The City Commission of my hometown of Gainesville, Florida recently voted against using coal from mountaintop removal sites. The controversy over mountaintop removal is well known in states like Kentucky and West Virginia. On the one hand, it’s difficult to justify the environmental blight that mountaintop removal causes; the notion that the process creates “flatter, more useful land on top of the mountain” is laughable. Mountaintop removal does create jobs in areas desperate for them. It’s a time worn tale in Appalachia: does the short-term economic benefit outweigh the long-term desolation?
Gainesville’s new policy does, however, throw a few interesting ideas into this debate. First of all, it attacks mountaintop removal from the consumption side. Any historian of the coal trade knows that the demand for cheap energy and the fear of economic paralysis from “coal famines” has justified all sorts of heinous practices in the industry. In the 19th century, urban residents might be sympathetic to miners who risked life and limb in dreadful working conditions to raise coal. But they expected the coal to keep flowing. When miners struck in 1902, newspapers and politicians fretted that the resulting “coal famine” would trigger widespread panic. “If when the severe weather comes on there is a coal famine I dread to think of the suffering, in parts of our great cities especially” President Theodore Roosevelt wrote, “and I fear there will be fuel riots of as bad a type as any bread riots we have ever seen.” Combating mountaintop removal from the consumption side might be more effective than appealing to the public’s sense of environmental justice. TR’s unprecedented intervention in the Great Anthracite Strike of 1902 owed more to the fear of fuel shortages than it did to abstract notions of fairness in the debate between capital and labor. So perhaps weaning buyers like Gainesville Regional Utilities (GRU) off of coal secured by mountaintop removal offers some hope for environmental activists.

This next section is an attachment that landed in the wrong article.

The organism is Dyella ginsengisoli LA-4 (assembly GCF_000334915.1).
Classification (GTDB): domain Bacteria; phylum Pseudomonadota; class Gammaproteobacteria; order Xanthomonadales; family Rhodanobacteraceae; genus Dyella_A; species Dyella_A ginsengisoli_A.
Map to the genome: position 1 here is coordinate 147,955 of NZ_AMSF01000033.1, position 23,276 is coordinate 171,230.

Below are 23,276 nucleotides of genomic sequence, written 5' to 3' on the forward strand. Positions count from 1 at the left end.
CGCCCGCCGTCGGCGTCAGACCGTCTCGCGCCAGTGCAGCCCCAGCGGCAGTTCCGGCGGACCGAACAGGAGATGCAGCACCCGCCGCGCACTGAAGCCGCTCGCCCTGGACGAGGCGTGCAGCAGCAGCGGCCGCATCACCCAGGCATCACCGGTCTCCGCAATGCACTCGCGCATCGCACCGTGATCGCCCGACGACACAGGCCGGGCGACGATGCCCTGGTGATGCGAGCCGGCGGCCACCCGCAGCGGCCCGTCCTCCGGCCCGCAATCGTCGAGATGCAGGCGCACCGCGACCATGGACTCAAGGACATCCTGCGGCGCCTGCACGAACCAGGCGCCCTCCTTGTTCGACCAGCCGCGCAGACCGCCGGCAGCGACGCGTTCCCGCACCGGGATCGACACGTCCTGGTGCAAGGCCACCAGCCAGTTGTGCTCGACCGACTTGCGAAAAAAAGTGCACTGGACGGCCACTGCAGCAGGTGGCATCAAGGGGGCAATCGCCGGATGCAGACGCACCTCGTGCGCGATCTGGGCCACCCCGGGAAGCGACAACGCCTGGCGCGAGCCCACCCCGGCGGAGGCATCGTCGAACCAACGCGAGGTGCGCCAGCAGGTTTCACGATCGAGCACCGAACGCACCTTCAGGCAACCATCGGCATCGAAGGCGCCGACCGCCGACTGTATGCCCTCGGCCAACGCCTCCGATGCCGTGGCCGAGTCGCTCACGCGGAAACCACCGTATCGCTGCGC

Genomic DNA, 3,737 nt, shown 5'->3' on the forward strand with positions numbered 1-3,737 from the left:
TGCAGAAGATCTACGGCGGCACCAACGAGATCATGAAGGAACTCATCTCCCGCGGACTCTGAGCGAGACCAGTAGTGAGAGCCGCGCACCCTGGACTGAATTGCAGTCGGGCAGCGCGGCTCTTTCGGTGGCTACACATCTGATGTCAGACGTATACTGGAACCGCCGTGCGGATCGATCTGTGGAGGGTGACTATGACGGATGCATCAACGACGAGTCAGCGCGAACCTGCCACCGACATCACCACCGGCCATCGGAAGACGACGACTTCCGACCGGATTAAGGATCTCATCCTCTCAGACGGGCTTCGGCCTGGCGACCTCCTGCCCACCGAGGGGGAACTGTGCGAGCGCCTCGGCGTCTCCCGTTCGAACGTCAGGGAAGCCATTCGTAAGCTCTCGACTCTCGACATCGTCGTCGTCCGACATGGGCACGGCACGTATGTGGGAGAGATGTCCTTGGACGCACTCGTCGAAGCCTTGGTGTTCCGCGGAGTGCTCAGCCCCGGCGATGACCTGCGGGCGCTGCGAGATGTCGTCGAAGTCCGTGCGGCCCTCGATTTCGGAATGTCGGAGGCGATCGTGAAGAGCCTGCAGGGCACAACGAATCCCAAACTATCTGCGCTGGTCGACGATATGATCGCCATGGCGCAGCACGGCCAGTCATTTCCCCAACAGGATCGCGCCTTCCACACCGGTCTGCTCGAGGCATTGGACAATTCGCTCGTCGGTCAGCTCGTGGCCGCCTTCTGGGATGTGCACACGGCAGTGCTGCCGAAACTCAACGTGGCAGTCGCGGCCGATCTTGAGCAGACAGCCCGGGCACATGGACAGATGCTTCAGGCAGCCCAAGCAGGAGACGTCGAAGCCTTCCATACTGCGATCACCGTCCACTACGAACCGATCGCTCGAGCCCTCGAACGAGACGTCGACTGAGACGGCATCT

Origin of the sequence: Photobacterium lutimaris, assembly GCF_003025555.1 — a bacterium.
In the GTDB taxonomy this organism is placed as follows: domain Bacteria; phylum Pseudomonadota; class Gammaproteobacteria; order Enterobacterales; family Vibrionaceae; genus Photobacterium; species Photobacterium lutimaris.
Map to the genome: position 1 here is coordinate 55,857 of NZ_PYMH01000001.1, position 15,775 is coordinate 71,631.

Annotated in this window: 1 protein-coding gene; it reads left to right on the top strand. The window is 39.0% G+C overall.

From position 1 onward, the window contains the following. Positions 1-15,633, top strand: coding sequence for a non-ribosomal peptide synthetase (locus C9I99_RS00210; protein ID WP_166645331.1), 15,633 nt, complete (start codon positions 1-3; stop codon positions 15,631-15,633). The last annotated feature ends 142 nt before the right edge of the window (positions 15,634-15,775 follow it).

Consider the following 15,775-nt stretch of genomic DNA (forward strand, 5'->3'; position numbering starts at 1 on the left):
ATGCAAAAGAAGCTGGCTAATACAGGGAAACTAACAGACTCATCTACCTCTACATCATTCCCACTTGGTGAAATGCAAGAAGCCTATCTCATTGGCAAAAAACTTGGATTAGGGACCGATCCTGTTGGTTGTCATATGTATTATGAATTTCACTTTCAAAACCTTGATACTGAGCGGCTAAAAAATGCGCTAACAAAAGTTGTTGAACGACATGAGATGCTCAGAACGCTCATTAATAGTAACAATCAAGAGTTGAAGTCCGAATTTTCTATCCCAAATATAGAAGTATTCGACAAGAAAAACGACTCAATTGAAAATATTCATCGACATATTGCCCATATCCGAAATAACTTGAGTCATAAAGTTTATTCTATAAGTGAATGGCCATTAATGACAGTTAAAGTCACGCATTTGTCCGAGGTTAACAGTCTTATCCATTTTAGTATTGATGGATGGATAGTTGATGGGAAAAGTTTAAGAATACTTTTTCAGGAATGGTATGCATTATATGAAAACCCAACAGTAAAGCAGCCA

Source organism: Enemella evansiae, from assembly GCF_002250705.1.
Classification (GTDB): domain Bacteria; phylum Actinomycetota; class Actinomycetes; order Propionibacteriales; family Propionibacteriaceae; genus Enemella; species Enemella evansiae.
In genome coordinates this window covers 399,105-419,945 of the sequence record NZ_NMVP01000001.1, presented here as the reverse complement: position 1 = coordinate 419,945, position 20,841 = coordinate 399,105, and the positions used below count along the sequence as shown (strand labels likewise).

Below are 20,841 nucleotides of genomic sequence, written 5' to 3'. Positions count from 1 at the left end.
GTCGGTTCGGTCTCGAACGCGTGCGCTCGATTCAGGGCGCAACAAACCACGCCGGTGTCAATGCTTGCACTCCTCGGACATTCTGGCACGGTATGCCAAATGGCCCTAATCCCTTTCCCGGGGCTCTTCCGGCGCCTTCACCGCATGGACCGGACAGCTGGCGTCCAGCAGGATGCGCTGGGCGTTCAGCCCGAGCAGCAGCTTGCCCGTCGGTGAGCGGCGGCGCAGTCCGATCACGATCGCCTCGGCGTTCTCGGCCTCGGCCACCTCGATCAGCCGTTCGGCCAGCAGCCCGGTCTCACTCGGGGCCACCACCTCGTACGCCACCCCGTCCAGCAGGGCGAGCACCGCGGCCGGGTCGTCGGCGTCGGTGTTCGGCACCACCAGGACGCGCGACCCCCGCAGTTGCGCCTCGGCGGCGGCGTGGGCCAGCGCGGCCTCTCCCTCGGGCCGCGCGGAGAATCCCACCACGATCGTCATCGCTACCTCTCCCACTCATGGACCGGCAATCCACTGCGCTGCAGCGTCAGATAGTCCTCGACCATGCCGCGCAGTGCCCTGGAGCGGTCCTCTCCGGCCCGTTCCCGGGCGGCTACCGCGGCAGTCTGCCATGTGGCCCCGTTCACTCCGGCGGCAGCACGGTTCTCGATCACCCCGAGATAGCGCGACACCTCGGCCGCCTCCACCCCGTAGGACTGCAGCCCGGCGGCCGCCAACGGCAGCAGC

But, as with any energy policy, there is a wrinkle. The City Commission added a provision to this policy that adds a price tag to Gainesville’s clean conscience. If the cost difference rises above five percent, GRU is allowed to resume purchasing mountaintop removal coal. Putting a price tag on this policy really makes it more of a gesture towards more ethically raised coal–although that concept is a difficult one in and of itself–than a decision that might have a real bite to it. As it turns out, the good residents of Gainesville might suffer a mild increase in their utility bill, but in the grand tradition of American energy history, the cheap fuel will keep flowing.